(Front: SRI; Far end: traditional)


(Left:SRI, Right:Traditional)


(SRI plot. Bottom of the photo is a traditional plot of the same variety)

We recently bought some garden weasels so we brought them to the field to test and compare with the cono weeder. It turns out that these garden weasels work better in our field than cono weeder. They are lighter and smaller, so it is easier to push, reverse, or turn them around. Even weeds that are at the base of the rice plants can be reached without hurting the crops.

Other than the weed issue, I heard from my colleagues that water control could be another cause of this unexpected result. It came to the wet season in May and there has been pouring rains almost every day. Also, the fields down-stream of out plots were planted in May, which added to the difficulty of managing water. Water has to come into and fill our field before getting into the one downstream, while there was no other water channels that delieves water to his field directly from the irrigation trench. The foundation staff and farmers tried their best to drain the water, only to avoid long-lasting standing water. For most of the time, the soil in most SRI plots were soaky wet.

In order to see how SRI will work when everything is under control, we decided to start over again. We selected 6 plots to try SRI again. These are all 6m x 10m plots, and the first round of land preparation was just finished this week–weeds are cleaned and soil surface is broken into chunks. We also started the nursery this week. Instead of building nursery beds, we tried portable dry nursery this time.

We used bamboo trays and laid fabric bags inside, then filled in with vermicompost-soil  mix, with a layer of fine sawdust on top. We then sprinkled seeds in and watered. The trays were covered with wet paper and will be watered twice a day to keep the moisture.

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Last week we weeded all the SRI plots for the first time. Traditionally, farmers here do not weed their rice fields because keeping a layer of standing water in the field can help suppress some weeds, except aquatic species.  Since SRI plots are not flooded and there is plenty of space between the rice plants, weeds are able to establish and have much access to sunlight. These plots are soon populated by weeds.

Apparently, we have got a lot of weeds in the SRI plots:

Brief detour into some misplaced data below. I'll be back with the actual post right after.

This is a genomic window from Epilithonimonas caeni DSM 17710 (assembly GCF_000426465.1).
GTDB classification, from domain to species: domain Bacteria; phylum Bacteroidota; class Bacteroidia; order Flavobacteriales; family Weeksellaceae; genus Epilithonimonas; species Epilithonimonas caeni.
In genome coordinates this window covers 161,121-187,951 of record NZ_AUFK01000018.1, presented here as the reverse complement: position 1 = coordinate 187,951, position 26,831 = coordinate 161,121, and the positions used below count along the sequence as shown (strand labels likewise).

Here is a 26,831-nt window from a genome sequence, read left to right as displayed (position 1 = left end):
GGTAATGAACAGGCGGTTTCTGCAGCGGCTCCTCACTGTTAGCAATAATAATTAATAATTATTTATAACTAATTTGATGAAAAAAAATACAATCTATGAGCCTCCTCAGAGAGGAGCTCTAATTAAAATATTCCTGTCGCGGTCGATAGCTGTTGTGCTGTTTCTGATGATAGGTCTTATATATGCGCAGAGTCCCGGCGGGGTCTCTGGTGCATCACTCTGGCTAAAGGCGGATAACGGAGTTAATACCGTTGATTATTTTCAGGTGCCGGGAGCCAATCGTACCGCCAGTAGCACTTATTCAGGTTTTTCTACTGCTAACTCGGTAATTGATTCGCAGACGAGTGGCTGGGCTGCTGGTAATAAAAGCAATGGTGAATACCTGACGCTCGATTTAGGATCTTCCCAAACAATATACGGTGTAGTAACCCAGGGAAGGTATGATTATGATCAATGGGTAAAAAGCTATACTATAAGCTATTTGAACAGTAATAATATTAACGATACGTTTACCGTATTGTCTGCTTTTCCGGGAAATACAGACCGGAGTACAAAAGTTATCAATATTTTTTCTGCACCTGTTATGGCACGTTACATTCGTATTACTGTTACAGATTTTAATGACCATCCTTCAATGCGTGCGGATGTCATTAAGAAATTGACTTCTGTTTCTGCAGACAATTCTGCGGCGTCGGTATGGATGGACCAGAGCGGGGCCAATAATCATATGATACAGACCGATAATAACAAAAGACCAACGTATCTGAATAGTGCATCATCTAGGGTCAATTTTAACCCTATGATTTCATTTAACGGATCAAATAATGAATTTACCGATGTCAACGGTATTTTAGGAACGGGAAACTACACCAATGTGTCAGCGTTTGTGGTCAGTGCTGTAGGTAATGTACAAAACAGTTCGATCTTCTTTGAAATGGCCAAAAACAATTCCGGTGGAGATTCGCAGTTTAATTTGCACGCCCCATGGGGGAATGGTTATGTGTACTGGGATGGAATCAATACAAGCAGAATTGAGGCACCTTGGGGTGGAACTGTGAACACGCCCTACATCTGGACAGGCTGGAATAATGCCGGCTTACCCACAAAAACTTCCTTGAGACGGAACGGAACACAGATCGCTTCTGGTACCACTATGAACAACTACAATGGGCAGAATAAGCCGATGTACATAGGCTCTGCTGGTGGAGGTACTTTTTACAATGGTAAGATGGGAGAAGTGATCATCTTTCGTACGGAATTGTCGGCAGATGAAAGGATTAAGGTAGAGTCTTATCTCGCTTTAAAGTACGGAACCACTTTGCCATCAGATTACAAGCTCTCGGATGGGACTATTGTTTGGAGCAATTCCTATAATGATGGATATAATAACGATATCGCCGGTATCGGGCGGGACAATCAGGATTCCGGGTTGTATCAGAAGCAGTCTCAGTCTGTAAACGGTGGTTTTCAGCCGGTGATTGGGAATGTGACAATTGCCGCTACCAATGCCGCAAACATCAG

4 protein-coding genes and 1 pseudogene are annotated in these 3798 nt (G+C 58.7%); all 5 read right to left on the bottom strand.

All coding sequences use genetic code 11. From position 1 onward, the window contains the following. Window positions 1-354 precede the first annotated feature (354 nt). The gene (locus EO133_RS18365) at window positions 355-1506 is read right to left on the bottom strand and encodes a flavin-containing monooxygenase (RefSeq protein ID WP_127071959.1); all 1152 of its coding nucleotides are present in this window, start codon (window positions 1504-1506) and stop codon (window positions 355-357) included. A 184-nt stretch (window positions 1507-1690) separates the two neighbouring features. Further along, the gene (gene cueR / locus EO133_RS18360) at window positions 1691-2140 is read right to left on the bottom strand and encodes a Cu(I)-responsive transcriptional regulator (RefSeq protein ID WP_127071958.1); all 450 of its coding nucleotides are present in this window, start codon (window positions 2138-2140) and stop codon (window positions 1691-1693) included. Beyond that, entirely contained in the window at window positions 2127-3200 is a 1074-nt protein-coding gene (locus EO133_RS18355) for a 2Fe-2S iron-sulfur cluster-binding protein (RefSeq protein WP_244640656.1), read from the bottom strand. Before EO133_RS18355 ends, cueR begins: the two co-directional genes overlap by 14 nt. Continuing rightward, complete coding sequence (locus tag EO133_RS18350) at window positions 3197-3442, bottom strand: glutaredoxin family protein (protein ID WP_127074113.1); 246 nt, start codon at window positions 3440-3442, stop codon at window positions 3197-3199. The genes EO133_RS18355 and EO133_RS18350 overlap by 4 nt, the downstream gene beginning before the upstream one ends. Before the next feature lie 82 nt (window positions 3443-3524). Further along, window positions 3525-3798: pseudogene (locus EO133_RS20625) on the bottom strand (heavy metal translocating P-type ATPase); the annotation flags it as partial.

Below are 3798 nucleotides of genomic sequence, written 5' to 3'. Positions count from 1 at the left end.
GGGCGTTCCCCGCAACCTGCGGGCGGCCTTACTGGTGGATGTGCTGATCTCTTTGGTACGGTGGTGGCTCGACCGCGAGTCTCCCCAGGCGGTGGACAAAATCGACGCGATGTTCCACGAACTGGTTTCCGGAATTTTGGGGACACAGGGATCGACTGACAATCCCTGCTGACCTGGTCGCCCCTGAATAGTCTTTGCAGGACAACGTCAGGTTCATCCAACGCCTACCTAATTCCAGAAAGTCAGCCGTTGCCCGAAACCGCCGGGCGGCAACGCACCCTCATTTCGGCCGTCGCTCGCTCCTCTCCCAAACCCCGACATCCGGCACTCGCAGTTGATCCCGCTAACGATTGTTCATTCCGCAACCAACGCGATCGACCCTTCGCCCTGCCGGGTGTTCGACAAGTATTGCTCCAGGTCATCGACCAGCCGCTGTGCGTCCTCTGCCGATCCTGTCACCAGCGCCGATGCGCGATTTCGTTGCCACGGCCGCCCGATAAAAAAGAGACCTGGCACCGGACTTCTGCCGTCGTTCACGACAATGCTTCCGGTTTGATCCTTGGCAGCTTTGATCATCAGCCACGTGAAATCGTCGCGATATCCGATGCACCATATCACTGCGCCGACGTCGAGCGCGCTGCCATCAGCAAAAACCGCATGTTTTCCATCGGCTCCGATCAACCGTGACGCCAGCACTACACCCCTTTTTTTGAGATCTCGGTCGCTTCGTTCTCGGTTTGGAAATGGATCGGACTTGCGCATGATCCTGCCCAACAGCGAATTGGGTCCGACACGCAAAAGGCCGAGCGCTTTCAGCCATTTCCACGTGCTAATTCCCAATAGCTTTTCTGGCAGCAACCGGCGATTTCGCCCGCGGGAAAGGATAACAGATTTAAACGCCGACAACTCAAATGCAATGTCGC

While in the traditional plots, weeds have not come out yet:





One thing to notice is that the traditional plots were planted 2 weeks later than the SRI plots. This means that the soil in the SRI plots has not been disturbed for longer time than in the traditional plots, which favored weed seeds germination and growth as well.

To minimizing manual labor and herbicide input, many SRI farmers around the world use mechanical weeders to keep the weeds down. These are mostly simple equipments that are invented by innovating farmers and are easy to use and maintain. Here is a manual of some popular weeder models. We have bought a cono weeder from the Taiwanese and then tried it in our SRI plots last week.

Details of a cono weeder:



How it works:




other than rice

Although my major task in managing the SRI experiment, I also participated in many other activities of the iF Foundation.

Making compost: we collected corn stalks, rice straws, and bean hays from farmers who are the foundation’s beneficiaries, mixing them with chicken manure from our chicken coop.  


Calculating the ratio and amount of each portion. 






Mixing materials


Planting corn: some people digging holes and the others sowing seeds. The holes are not necessarily lined up. We planted 3 seeds in each hole. 





Maintaining weather stations and collecting data: the foundation set up 3 HOBO weather stations in village of Dubre, Coronel, and Grison-garte to collect weather data. Once we have enough data, we might be able to understand the weather pattern and better planning planting schedules.



Cleaning the sensors


The school breakfast program (I’m not involved in this): the foundation prepares and gives free egg sandwiches to kids in 6 nearby schools. The eggs come from chickens raised by the foundation. 



Bread. A group of chef and food preparing work is hired to make the sandwiches early in the morning.


Grafting fruit trees: the foundation bought grafts of good varieties and grafted them. The project includes avocado, mango, and citrus. The young trees will then be distributed to farmers. I have helped grafting avocado last time, using top grafting. This time we grafted mangoes with side grafting, because mango saplings are not woody enough.